5 Steps Towards Avoiding Heat Stroke
With temperatures rapidly rising with the start of summer, please be aware of the all-too-real possibility of heat stroke. It is a life-threatening illness characterized by your core body temperature elevating above 104 degrees and central nervous system dysfunction.
This could happen to anyone, but athletes are especially susceptible during summer workouts. The case of former Minnesota Vikings Pro Bowl offensive lineman Korey Stringer is an unfortunate cautionary tale: In the prime of his career, he died from heat stroke on Aug. 1, 2001, during preseason workouts when the heat index reached a sweltering 111 degrees – and his core temperature spiked to 108 degrees.
Before this becomes a matter of life or death, take into account the following factors to keep yourself healthy and active this summer.
Begin your intake of fluids with 500 ml of water two hours before beginning exercise, which will allow time for excretion of extra fluid ingestion. Thirty minutes before the workout, drink another 200-300 ml. During the workout, drink another 200-300 ml of cold tap water or a flavored salted beverage (i.e. Gatorade or Powerade) every 20 minutes.
A recommended way for athletes to monitor their fluid status is to weight themselves both before and after workouts. If they are losing more than three percent of their body weight during a workout, they are not hydrating properly.
KNOW YOUR ENVIRONMENT
Check the temperature, humidity, heat index, and upcoming forecast before you step outside for your workout. Think of it this way: The higher the heat index, the higher your risk.
This said, we recommend working out in an air-conditioned setting like a gym. It will keep your core body temperature cooler. However, if you insist on doing your workout outside …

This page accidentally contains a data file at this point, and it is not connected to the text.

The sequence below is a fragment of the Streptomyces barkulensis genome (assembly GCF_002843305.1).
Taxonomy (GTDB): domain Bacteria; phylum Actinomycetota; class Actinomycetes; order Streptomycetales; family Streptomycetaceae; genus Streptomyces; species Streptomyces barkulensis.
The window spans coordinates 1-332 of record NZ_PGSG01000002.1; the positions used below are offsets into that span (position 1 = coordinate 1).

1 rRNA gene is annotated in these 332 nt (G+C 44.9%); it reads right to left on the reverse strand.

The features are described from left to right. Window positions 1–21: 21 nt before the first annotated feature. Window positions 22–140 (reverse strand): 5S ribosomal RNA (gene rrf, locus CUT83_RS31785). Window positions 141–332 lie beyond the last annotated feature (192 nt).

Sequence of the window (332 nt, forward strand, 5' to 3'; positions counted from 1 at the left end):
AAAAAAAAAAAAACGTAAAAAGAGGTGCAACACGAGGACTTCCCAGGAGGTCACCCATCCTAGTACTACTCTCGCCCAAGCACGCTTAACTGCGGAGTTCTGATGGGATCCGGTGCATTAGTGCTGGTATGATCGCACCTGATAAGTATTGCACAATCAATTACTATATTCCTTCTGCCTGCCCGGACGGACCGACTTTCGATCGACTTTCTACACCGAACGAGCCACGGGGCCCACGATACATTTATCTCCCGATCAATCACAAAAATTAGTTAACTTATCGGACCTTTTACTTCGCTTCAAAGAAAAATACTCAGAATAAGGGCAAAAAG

GET YOURSELF ACCLIMATED
If you are not used to the Heat — and how your body will respond to it — we recommend limiting the duration and intensity of your workouts before gradually increasing both as your body adjusts. When messing with a high heat index, it is always best to err on the side of caution.
KNOW YOUR MEDICAL HISTORY
If you suffer from dehydration, obesity, recent febrile illness (sudden illness with onset of fever), sickle cell trait, sleep deprivation, and/or sunburn, your body’s ability to deal with heat decreases.
WATCH WHAT YOU WEAR
If you insist on working out in the heat, wear only light-colored clothing. And wear only one layer of sweat-absorbent material, which upon being saturated should be replaced by a dry garment as quickly as possible.
Located at 1111 Paulison Ave. in Clifton, the North Jersey Orthopaedic & Sports Medicine Institute serves as the team physician for Belleville and Bloomfield high schools.